Now, let us turn to the text itself. 

 

(B) New Song About The Servant: His character and nature (Is 42:1–4) 

The chapter begins with "behold", drawing our attention to the servant of God who is going to enter the world described in Isaiah 40-41. Verse 1 provides us a description of the servant. God uses specific verbs to describe this Servant, and we can learn something about His relationship to God. The Servant is one whom God upholds, chooses, delights in and has poured out His Spirit upon. Remember that the original readers of the text did not have the idea of the Trinity as we do now. They would have read this and clung on to the words closely. This Servant is no ordinary actor of God. He is not David, nor is he Moses. He is specially chosen by God, delighted in and loved. Later on in the New Testament, in writing the account of Jesus' baptism, Matthew deliberately wrote it in a way to call to mind the prophecies in Isaiah (c.f. Matt 3:16-17). He wanted the Jews to see that Jesus is not just a servant, but a certain kind of servant, one that He loves. 

The subsequent verses describe the character of the Servant in four ways (v.2-4). This is one who is quiet (v.2), gentle and soft spoken (v.3a), just, righteous, fair (v.3b) and committed and enduring in his pursuit of justice (v.4). Doesn't this aptly describe Jesus Christ? Jesus was quiet, keeping out of the spotlight for 30 years, living in anonymity. He worked quietly as a carpenter, and in Phil 2, we see the extent of the humility of our Savior.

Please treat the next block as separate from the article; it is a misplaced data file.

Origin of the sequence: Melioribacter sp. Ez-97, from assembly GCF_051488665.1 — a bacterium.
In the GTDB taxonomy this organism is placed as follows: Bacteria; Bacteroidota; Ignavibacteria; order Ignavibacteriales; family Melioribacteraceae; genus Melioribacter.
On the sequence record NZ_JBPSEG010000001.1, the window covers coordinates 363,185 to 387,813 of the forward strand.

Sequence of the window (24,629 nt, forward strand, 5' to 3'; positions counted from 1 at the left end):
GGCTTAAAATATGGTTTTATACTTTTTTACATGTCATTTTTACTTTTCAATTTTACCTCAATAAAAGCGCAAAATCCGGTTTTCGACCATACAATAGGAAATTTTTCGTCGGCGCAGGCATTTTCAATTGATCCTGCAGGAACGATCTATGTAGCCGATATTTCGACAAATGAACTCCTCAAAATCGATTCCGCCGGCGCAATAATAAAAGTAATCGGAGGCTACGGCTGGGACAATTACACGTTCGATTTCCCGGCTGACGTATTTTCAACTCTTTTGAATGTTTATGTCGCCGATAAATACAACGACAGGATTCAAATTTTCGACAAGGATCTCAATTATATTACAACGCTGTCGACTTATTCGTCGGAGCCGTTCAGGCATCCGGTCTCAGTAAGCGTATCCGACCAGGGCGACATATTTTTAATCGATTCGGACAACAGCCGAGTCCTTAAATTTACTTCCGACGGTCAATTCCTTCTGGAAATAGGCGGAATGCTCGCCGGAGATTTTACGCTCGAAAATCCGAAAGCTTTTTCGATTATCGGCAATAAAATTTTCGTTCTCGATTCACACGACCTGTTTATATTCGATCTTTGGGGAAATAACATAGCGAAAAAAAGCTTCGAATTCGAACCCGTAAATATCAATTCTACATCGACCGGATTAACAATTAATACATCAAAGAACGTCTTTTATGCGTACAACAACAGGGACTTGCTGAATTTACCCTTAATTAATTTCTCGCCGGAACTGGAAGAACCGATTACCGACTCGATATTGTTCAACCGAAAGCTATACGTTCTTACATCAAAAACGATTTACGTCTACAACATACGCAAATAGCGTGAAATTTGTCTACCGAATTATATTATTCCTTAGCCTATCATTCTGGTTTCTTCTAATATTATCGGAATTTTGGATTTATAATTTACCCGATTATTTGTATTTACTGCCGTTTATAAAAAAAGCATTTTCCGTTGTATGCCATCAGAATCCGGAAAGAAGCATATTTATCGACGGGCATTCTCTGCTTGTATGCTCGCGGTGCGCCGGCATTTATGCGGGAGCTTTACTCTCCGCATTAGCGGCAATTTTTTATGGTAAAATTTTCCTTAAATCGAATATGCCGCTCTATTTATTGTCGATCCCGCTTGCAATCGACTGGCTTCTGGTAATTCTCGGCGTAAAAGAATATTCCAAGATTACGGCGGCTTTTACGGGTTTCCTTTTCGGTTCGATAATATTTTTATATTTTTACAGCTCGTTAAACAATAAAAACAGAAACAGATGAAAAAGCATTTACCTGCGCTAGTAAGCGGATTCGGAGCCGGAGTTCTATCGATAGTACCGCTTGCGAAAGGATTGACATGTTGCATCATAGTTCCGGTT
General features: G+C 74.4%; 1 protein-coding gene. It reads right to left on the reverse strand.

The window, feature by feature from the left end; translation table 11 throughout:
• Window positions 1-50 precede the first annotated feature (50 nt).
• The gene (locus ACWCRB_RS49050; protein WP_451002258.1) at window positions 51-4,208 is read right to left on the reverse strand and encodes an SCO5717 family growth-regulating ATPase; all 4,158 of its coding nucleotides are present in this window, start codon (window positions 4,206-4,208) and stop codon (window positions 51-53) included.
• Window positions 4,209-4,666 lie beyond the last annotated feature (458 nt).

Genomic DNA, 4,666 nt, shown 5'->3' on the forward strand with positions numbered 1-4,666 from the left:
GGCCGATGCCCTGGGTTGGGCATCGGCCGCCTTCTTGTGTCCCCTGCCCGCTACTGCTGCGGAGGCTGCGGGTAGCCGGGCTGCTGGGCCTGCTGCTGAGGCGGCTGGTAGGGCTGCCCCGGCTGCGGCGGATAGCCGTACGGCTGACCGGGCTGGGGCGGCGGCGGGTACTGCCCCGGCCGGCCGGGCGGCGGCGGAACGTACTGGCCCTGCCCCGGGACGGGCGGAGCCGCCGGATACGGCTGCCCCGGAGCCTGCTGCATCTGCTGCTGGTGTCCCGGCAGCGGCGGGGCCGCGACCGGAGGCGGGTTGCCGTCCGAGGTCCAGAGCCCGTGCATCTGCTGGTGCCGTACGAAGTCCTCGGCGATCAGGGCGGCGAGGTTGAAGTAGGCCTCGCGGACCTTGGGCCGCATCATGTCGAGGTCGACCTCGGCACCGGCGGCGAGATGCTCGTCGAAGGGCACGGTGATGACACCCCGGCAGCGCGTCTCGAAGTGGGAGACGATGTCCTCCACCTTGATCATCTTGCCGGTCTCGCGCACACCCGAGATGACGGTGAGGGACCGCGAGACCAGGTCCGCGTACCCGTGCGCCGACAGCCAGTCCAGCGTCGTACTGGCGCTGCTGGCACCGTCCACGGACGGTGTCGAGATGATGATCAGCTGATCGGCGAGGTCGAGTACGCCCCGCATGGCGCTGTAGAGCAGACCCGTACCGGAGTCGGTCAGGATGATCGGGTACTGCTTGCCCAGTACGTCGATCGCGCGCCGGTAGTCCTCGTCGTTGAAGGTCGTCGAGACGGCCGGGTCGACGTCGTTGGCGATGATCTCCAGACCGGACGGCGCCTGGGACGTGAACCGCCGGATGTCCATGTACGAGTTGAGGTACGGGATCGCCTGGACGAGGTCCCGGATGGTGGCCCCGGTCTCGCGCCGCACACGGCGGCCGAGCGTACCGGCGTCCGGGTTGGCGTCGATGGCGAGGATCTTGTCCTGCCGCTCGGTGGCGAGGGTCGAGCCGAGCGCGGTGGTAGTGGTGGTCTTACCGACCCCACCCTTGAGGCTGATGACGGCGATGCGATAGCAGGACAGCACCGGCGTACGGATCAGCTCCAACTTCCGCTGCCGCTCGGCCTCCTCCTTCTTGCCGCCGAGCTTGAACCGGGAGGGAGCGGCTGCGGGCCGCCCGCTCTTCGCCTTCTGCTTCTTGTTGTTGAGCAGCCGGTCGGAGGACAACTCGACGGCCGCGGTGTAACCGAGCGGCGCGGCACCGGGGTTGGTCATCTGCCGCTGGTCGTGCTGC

Richard Sibbes, in his writing "The Bruised Reed", helps us understand a bit more about the gentle nature of Jesus: 

“He "binds up the broken-hearted" (Isa. 61:1). As a mother is tenderest toward the most diseased and weakest child, so does Christ most mercifully incline to the weakest. Likewise he puts an instinct into the weakest things to rely upon something stronger than themselves for support. The vine steadies itself upon the elm, and the weakest creatures often have the strongest shelters. The consciousness of the church's weakness makes her willing to lean on her Beloved and to hide herself under his wing” 

Jesus is gentle, kind and merciful. He knows how not to break those that are already broken and fragile. He knows how to take care of the small flame. He is phenomenally gentle, and we know this from His life. He extended kindness to the greatest and the least. Remember the woman who had problem with blood (c.f. Mark 5:21-43)? And the Samaritan woman he meets at the well (c.f. John 4)? Remember the man who was possessed by a legion of demons (c.f. Mark 5:1-20)? This is our Savior!